As the final countdown to first pitch proceeded Oct. 9, two thoughts came to mind:
* This felt awfully familiar for the Nationals, yet another winner-take-all Game 5 of the National League Division Series.
* This felt strikingly different from those previous Game 5 fiascos, because this time the Nats were on the road and underdogs to their opponents.
In the end, of course, the 2019 NLDS was completely different from the other ones because the Nationals actually emerged victorious for the first time. But for a long time on that Wednesday evening at Dodger Stadium, it sure felt like a familiar result was inevitable, didn’t it?
In re-watching the entire broadcast of the game Monday evening, you had to admit the Dodgers were in complete control for seven innings and looked poised to finish it off after that. But you also had to admit this bore an eerie resemblance to the previous week’s NL wild card game, and we all know how that one finished.
Sure enough, just as they did in the wild card game, the Nats staked the opposition to a quick 3-0 lead, then entered the eighth inning down 3-1 before pulling off a dramatic rally. The manner in which they dug themselves into that 3-0 deficit, in fact, was identical.
In the wild card game, Max Scherzer surrendered a two-run homer to the second batter of the game (Yasmani Grandal), then a leadoff homer in the second inning (Eric Thames). In Game 5 of the NLDS, Stephen Strasburg surrendered a two-run homer to the second batter he faced (Max Muncy), then a leadoff homer in the second inning (Enrique Hernández).
Dodger Stadium was thumping, and an NLCS showdown with the Cardinals (who shockingly scored 10 runs in the top of the first against the Braves earlier in the afternoon) loomed in the near future.
All the more concerning was that the Nationals couldn’t get anything going against Walker Buehler, the guy who shut them out in Game 1 and was doing the same in Game 5. There were a few long and loud outs to the warning track, but that was it for four innings.
Then came the top of the fifth, and finally a real shot at a run-scoring rally. Kurt Suzuki drew a leadoff walk, then Michael A. Taylor (starting in place of the injured Victor Robles for the third straight game) beautifully went with an outside pitch and slapped the ball into right-center field for a shift-beating single.
Now, the first decision of the night for Davey Martinez. Down 3-0 but with two on and nobody out in the fifth, would he send up a pinch-hitter for Strasburg? No, he would not. He would instruct his pitcher to get a bunt down and move both runners into scoring position. It sounded easy enough, but it wasn’t for Strasburg, who ran the count full and then fouled off a bunt attempt for a demoralizing strikeout.
Buehler seemed to be re-energized by that sequence, because he followed it up by striking out Trea Turner on a pitch in the dirt, then got Adam Eaton to fly out to right to end the inning with two runners left on base and zero runs having crossed the plate.
To his credit, Strasburg didn’t give up after surrendering those early homers. He really buckled down and wound up dominating the Dodgers lineup, retiring eight batters in row through the fifth.
In turning around his once-wayward start, Strasburg kept the game within reach for his teammates. And they got themselves even closer to striking range with a top-of-the-sixth rally behind their top two hitters. Anthony Rendon led off the inning with a double down the left field line, then scored moments later when Juan Soto ripped an RBI single to right to trim the deficit to 3-1.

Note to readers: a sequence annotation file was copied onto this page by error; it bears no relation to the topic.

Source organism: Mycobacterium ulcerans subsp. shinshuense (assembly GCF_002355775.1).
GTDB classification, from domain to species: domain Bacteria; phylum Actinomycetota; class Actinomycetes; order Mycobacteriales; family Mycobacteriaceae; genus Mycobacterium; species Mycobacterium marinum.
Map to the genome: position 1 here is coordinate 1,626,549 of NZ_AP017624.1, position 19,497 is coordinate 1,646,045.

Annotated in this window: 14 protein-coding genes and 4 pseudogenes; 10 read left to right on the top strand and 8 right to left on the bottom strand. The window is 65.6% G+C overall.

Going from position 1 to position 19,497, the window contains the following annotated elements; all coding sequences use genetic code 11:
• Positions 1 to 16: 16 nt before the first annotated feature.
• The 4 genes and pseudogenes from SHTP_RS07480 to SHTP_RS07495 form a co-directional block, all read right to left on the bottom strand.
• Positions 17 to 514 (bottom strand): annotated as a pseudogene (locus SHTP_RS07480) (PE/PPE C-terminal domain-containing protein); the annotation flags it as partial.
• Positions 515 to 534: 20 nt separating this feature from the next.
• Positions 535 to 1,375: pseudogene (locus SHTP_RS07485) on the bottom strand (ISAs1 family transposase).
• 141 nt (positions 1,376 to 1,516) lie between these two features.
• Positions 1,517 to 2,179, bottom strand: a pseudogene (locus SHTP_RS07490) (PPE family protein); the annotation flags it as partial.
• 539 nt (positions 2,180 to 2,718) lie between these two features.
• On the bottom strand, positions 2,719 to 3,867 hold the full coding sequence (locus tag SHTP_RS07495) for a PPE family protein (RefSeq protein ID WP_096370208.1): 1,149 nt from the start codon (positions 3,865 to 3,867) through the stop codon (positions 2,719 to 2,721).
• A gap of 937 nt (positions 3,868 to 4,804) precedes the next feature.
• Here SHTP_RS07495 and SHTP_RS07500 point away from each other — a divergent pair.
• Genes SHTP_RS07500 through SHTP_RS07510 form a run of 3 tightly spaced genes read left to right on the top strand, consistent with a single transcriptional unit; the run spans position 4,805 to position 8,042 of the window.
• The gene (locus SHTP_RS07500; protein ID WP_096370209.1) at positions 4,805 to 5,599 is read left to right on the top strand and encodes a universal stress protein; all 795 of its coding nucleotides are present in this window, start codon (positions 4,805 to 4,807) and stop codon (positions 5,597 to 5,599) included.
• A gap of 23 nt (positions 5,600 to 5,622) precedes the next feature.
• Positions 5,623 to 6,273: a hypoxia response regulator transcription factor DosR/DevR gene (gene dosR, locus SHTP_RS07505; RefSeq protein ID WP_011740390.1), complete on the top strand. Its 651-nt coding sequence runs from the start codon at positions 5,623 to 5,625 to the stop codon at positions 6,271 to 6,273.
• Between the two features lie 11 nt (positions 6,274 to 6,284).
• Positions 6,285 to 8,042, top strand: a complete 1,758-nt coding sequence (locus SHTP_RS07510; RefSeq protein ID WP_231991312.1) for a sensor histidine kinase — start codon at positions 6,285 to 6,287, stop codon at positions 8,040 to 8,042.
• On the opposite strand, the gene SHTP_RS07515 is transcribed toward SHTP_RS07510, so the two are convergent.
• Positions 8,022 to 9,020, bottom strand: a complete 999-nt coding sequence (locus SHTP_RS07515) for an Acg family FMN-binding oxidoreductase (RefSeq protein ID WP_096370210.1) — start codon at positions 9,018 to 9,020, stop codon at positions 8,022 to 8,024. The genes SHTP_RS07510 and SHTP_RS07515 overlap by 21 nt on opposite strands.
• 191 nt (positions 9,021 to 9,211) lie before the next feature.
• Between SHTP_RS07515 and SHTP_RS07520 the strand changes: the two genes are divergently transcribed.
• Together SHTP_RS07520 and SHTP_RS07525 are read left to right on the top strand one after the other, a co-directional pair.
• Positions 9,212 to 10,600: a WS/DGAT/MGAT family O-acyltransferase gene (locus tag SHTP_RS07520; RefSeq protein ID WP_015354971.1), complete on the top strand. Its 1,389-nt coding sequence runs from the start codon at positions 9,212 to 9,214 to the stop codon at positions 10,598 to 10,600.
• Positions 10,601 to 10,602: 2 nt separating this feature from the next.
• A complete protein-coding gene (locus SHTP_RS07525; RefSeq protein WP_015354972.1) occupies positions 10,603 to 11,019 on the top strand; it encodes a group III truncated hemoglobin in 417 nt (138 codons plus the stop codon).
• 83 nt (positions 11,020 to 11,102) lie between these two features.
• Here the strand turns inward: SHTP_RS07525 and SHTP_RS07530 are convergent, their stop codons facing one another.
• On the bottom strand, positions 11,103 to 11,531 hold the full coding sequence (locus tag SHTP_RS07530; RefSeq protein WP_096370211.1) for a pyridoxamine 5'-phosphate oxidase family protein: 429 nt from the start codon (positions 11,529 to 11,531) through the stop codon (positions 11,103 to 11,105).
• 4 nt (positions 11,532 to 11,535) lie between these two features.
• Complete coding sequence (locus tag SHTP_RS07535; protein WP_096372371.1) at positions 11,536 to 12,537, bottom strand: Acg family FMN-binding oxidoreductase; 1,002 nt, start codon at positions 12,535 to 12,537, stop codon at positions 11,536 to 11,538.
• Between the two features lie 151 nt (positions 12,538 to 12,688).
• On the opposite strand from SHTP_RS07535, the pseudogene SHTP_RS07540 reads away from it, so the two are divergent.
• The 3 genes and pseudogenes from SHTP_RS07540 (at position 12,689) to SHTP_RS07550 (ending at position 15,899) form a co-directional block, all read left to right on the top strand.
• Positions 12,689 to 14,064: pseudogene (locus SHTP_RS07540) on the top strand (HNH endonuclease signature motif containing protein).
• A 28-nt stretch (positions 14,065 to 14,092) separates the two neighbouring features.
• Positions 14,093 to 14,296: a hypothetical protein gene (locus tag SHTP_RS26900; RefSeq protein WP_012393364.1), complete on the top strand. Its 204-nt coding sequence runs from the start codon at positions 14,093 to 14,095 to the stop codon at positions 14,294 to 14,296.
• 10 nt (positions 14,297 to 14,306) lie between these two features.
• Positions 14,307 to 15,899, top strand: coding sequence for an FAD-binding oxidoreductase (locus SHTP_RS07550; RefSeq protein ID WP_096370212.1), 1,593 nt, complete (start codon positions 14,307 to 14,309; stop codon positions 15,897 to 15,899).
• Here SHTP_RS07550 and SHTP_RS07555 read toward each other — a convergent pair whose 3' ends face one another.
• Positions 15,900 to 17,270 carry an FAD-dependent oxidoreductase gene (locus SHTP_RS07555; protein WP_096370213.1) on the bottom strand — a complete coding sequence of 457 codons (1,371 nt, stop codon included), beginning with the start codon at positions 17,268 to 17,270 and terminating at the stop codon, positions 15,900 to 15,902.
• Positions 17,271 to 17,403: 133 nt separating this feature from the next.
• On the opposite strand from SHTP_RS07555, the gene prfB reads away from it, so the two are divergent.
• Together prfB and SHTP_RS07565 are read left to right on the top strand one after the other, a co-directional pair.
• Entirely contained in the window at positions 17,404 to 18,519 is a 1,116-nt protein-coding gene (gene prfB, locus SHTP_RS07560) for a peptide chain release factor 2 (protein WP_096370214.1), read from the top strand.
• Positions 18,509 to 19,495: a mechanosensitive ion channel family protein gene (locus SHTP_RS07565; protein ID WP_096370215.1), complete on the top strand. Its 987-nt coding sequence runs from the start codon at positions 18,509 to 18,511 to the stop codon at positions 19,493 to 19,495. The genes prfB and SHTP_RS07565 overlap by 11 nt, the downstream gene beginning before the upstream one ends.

The Nats suddenly had momentum, but then Howie Kendrick handed it right back to the Dodgers. The veteran infielder, suffering through a miserable series at the plate, on the bases and in the field, was charged with his third error when he let Cody Bellinger’s third-inning grounder go right through his legs. Then when he came up to bat following Soto’s RBI single with a chance to keep the pressure on, he grounded into a 4-6-3 double play that left the bases empty and left many Nationals fans cursing Martinez’s decision to start him in the first place. (Note: They wouldn’t be cursing that decision a couple hours later.)
The bottom of the sixth might well have been Strasburg’s most important inning of the evening. Needing to keep the score at 3-1, he pitched the entire frame with action in the visitors’ bullpen (first Tanner Rainey, later joined by Patrick Corbin). Then with a runner on second and nobody out, he proceeded to strike out Matt Beaty, Corey Seager and Hernández in succession, each on off-speed pitches.
That left Strasburg’s pitch count at 105 and ended his night after six. His counterpart, though, took the mound for the top of the seventh with his pitch count at 97. Buehler immediately got into trouble, drilling Suzuki with a high-and-tight fastball. Suzuki collapsed to the ground, seemingly having taken a direct hit to the face. Upon further review, it became clear the ball ricocheted off his left wrist before then ringing his bell.
Suzuki perhaps avoided true disaster, but he looked woozy as he walked off the field, though he did participate in the postgame celebration and insist he was fine. The more pressing matter in that moment: The Nationals managed to knock Buehler out of the game after Turner drew a two-out walk, driving the starter’s pitch count up to 117.
But in from the pen came Clayton Kershaw, the three-time Cy Young Award winner, for his seventh career postseason relief appearance. He would strike out Eaton on three pitches to end the inning and leave the old ballpark rocking.
The Nationals would exact their revenge on Kershaw in the eighth, but before they could do that they needed their bullpen to post a zero in the seventh. They got that zero from the unlikely Rainey/Corbin combo. The rookie flamethrower retired both Will Smith and Chris Taylor. Then the lefty starter replaced him and struck out Joc Pederson on a good slider down and away.
And so it remained a 3-1 game heading to the eighth, with Kershaw going back to the mound to face the heart of the Nationals lineup. He would throw only three more pitches and would depart with the game tied.
The back-to-back homers came in rapid succession. Rendon hammered a 1-0 slider below his knees deep to left and over the fence to cut the deficit to 3-2. Soto then destroyed Kershaw’s very next offering (a slider on the inside corner) some 449 feet into the bleachers in right-center to tie the game.
The Nats dugout went wild. The crowd was shocked at first, then began booing Kershaw as he was removed mid-inning having just blown the game for his team.
Kenta Maeda replaced him, and that would prove to be an important development. The right-hander was far and away the Dodgers’ most effective reliever the entire series (he retired 14 of the 15 batters he faced, seven via strikeout) and he continued the trend here, striking out Kendrick, Ryan Zimmerman and Yan Gomes (who had replaced the injured Suzuki) to end the inning with the game tied 3-3.